It's all happening in Salinas

It is a fact that elite discus throwers, the ones who are able to master heavy headwinds, come up with some very long throws in places like Chula Vista and Salinas, with the latter being the throwers’ big favourite.

A file picture of Krishna Poonia.   -  Akhilesh Kumar

There is something about Salinas that excites discus throwers.

Two weeks ago, national record-holder Krishna Poonia and her husband-cum-coach Virendar Poonia rushed from Chula Vista to Salinas, nearly 700kms away on the California coast, when they heard that Asian Games champion Seema Antil Punia had qualified for the Rio Olympics with a season-best 62.62m there.

There was another throws meet in Salinas the following day, and Krishna, the 2010 Commonwealth Games gold medallist, was keen to book her Rio berth from there.

“The wind at Salinas is great for discus throw, you can gain two to three metres extra with a one kg discus, the type women use,” Virendar told Sportstar from Chula Vista.

“But, of course, you must have proper action and technique for that.”

It is a fact that elite discus throwers, the ones who are able to master heavy headwinds, come up with some very long throws in places like Chula Vista and Salinas, with the latter being the throwers’ big favourite.

Two of the five best ever throws in the men’s section have come in Salinas, from Estonian Gerd Kanter.

Salinas has also frequently offered Vikas Gowda, the men’s national record holder, his season best — including the 64.35m in 2004 which helped him break the then national record and qualify for the Athens Olympics.

Some of Krishna’s best throws have also come at Salinas, though she was unable to make the Rio qualification standard in her latest attempt there, a 57.48m effort a few days ago.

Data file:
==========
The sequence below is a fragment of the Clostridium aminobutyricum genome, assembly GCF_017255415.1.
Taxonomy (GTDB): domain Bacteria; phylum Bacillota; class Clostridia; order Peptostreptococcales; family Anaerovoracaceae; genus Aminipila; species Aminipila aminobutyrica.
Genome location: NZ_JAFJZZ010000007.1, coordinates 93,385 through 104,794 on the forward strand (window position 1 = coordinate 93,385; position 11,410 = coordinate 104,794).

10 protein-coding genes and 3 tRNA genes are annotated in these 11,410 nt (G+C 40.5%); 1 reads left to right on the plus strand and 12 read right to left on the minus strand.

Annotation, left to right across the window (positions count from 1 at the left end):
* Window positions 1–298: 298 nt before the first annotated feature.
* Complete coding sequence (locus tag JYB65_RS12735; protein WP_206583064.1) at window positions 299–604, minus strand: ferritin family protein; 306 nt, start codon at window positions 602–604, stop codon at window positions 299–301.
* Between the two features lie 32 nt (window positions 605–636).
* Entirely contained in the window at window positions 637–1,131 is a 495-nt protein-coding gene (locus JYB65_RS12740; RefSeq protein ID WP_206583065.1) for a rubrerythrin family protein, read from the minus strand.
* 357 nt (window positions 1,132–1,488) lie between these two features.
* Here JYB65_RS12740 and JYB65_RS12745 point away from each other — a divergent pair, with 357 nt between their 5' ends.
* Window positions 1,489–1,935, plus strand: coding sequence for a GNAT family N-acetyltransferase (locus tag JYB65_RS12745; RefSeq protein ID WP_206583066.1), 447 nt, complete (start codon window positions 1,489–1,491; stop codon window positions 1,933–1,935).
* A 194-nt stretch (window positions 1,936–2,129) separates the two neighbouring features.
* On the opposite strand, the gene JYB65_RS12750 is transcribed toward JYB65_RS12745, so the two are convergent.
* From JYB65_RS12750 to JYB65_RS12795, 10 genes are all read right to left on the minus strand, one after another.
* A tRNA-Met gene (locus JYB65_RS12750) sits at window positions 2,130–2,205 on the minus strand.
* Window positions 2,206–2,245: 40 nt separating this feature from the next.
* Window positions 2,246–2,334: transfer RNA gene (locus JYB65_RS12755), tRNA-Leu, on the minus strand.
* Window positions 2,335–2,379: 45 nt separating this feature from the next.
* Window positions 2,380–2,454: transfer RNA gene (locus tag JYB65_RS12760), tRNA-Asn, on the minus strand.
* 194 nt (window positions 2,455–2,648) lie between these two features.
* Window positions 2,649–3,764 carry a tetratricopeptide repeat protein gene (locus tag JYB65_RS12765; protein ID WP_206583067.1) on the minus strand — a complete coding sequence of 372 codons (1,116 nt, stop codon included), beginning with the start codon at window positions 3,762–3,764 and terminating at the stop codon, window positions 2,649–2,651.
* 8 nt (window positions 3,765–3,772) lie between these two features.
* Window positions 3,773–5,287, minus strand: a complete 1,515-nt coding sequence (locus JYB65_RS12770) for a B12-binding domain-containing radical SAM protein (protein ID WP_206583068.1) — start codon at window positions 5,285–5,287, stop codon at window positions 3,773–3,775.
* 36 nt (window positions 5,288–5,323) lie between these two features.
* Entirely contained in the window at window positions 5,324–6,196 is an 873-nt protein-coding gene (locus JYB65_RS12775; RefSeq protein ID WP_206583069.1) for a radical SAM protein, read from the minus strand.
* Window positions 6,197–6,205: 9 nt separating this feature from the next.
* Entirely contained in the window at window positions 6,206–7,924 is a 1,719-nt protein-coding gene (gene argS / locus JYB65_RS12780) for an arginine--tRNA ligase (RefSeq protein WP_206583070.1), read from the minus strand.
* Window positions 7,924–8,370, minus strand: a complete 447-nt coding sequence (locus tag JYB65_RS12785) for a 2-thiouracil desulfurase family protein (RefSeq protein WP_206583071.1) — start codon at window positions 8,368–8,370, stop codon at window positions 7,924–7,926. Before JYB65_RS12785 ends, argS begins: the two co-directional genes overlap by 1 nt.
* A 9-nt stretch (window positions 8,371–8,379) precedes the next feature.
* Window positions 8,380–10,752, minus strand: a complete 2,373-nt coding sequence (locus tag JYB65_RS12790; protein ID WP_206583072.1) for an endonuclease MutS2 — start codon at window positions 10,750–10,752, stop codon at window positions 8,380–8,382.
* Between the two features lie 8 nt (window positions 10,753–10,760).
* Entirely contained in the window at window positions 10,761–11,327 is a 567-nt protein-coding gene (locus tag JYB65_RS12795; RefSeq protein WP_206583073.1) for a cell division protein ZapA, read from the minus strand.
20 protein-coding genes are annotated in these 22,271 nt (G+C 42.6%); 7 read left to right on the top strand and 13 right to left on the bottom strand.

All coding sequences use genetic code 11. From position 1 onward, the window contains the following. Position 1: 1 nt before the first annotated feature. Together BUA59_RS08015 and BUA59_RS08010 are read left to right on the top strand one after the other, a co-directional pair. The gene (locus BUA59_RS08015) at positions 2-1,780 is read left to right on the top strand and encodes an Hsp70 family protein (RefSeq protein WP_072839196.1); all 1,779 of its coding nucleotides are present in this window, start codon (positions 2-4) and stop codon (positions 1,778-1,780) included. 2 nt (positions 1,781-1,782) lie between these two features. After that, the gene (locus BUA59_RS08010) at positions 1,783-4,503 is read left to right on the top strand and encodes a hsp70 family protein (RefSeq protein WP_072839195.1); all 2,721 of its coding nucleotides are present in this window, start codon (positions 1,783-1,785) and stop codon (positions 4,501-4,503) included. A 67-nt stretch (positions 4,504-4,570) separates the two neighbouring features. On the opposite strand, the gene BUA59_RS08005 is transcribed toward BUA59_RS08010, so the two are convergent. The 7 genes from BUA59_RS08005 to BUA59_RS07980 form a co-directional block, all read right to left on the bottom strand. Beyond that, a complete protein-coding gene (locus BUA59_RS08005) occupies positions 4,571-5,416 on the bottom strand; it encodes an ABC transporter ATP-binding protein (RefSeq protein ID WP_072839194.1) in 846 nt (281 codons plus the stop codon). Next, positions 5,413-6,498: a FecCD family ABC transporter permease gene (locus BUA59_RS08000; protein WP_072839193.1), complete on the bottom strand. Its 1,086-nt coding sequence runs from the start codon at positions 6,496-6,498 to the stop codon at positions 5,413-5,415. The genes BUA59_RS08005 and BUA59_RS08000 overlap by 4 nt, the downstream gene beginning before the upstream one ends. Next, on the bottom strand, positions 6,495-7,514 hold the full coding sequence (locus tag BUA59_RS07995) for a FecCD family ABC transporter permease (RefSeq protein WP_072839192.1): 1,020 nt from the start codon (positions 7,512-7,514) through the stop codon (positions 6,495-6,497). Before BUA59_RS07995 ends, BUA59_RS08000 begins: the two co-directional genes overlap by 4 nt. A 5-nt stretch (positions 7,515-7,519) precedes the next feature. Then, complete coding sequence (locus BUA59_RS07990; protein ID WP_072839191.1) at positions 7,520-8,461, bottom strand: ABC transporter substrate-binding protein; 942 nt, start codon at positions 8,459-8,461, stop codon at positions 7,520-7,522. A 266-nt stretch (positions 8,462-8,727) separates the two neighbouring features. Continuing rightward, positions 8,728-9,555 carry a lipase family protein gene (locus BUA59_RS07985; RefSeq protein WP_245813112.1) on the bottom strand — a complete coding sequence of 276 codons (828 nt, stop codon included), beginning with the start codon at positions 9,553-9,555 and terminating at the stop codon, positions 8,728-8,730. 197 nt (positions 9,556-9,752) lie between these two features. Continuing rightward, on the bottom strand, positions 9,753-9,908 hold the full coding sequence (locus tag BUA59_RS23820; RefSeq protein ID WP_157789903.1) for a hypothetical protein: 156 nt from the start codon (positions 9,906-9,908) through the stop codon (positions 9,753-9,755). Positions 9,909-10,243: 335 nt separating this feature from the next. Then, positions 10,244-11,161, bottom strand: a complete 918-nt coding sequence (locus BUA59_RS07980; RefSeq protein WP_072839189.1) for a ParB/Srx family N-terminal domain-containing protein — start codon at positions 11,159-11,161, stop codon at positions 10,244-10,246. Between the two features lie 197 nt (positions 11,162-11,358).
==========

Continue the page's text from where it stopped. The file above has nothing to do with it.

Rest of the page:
“She started throwing just three months ago after the knee surgery. You need to be throwing for at least five months to get good results,” explained Virendar.

The seasoned Krishna (personal best 64.76m), who was sixth in the 2012 London Olympics, will have another chance to qualify for Rio at the Last Chance Olympic Qualifier in Chula Vista on Saturday.

“We have two or three meets lined up. We want Salinas but I don’t know whether they will have a meet there in the next few days,” said Virendar.

“If there is something in Salinas again, Krishna will be able to produce 62 or 63m for sure.”

While headwinds are a sprinter’s nightmare, experienced discus throwers consider it a blessing for it maximises lift, keeping the discus aloft longer which results in massive throws. And with wind speed in Salinas frequently running close to seven metres per second, discus throwers thrive there.

There is also a quartering wind, or wind blowing obliquely, there which helps throwers and makes the place special.

“The maximum they can gain from such headwinds could be one metre,” says Radhakrishnan Nair, the Deputy National coach.

“And it all depends on technique and how you learn to manage the wind.”